Note that if you have a large or complicated site using many plugins, I recommend cloning the site, and applying the update to the cloned site, then testing. If the update works without issues, you can then update the live site without issue. If the update causes issues, you can troubleshoot on the cloned site without ever affecting the live site.
How to clone a site.
The WordPress auto installer in many web hosts like InMotion
hosting and SiteGround
, provides the ability to quickly clone a website.
- From the Installer screen, locate the website you want to clone. Notice that there are many icons providing options that may include Cloning, Deleting, or Backing up the site.
- Select the Clone option. This opens a separate screen where you will see the details of the current installation and enter the details for the new installation.
- Enter the domain and subdirectory where you want the clone to exist.
- Change the database name, if desired.
- Click the Clone Installation button, and wait until the clone is completed.
- You may then login to the cloned site, update the site and troubleshoot the installation failure.
How to Troubleshoot a Failed Update
One of the most common issues occurs when plugins are not compatible with an update which can break your site.
Identify the Issue
To test if a plugin is causing the issue, disable all plugins, then enable them one at a time until you find the break. Note that sometimes more than one plugin will have an issue, but frequently, it is just one causing the issue.
If you can access the Dashboard, you can do this within WordPress. If the site is inaccessible, for example displaying an error message or a blank screen, use FTP or SFTP to access the underlying files and rename the plugins directory, then check the site. If the site displays properly, other than items dependent on plugins like slideshows, then you know that a plugin incompatibility is causing your issue. In this case, you will need to reset the plugins directory and then rename each plugin until you find the problem.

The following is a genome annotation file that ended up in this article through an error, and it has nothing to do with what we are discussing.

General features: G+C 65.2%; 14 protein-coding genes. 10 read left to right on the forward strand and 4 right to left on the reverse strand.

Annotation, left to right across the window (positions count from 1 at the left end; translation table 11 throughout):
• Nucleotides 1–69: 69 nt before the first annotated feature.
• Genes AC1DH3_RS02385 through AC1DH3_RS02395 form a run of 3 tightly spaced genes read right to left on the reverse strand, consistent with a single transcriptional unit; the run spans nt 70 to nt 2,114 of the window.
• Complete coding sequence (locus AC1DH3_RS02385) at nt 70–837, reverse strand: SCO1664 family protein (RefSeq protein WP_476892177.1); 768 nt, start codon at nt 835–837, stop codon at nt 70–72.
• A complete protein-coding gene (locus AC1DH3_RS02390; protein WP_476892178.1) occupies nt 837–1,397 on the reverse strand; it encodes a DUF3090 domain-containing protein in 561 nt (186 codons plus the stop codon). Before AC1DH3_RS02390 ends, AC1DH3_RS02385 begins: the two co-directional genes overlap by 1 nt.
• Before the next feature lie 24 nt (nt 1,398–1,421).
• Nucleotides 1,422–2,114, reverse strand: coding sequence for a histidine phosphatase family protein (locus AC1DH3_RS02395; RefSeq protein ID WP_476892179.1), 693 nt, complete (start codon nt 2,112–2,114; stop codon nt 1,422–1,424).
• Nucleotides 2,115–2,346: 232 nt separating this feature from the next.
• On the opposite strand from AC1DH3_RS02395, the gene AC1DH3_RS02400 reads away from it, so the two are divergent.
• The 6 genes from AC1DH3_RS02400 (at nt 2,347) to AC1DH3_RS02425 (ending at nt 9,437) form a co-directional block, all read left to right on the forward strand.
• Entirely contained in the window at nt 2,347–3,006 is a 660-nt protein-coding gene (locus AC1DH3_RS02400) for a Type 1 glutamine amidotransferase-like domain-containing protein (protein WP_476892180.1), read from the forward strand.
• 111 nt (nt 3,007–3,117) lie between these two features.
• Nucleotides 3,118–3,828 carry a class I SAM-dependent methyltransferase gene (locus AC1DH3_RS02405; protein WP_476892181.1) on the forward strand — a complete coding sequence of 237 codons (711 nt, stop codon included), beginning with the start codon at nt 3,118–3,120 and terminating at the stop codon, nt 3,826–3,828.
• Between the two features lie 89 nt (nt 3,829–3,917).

Once You Find the Problem
Once you identify the plugin causing the issue, make sure it’s a plugin you need and use. As your site changes over time, some functionality might be replaced by the WordPress core or may no longer be needed for your business. Up to WordPress 4.3, if you wanted to add a Favicon to your site (that little icon that shows in browser tabs), either your theme had to have an option for this, you had to use a plugin, or you had to edit the underlying code. This functionality is provided in WP 4.3 rendering those plugins obsolete.
If it is a functionality that you need, is there another plugin that can accomplish this for you? For example, when WP upgraded to version 3.9, the changes made in the programming of the Visual Editor broke some plugins like Ultimate TinyMCE forever. In this case, other plugins like WP-Edit, and TinyMCE Advanced, provided the functionality of extending the visual editor.
Outsourcing WordPress Updates Takes the Headache Out of Site Maintenance
If managing site updates and troubleshooting installation issues seems daunting, and if you prefer to spend your time on business not futzing with software, then consider outsourcing your WordPress maintenance and updates.
We recommend WP-Tonic. Their team will update your site and do the troubleshooting for you in the case of an update failure. They can also help you with basic blog and site changes.
Next week, we’ll feature more tools to help with maintenance, plus a tutorial on how to use FTP.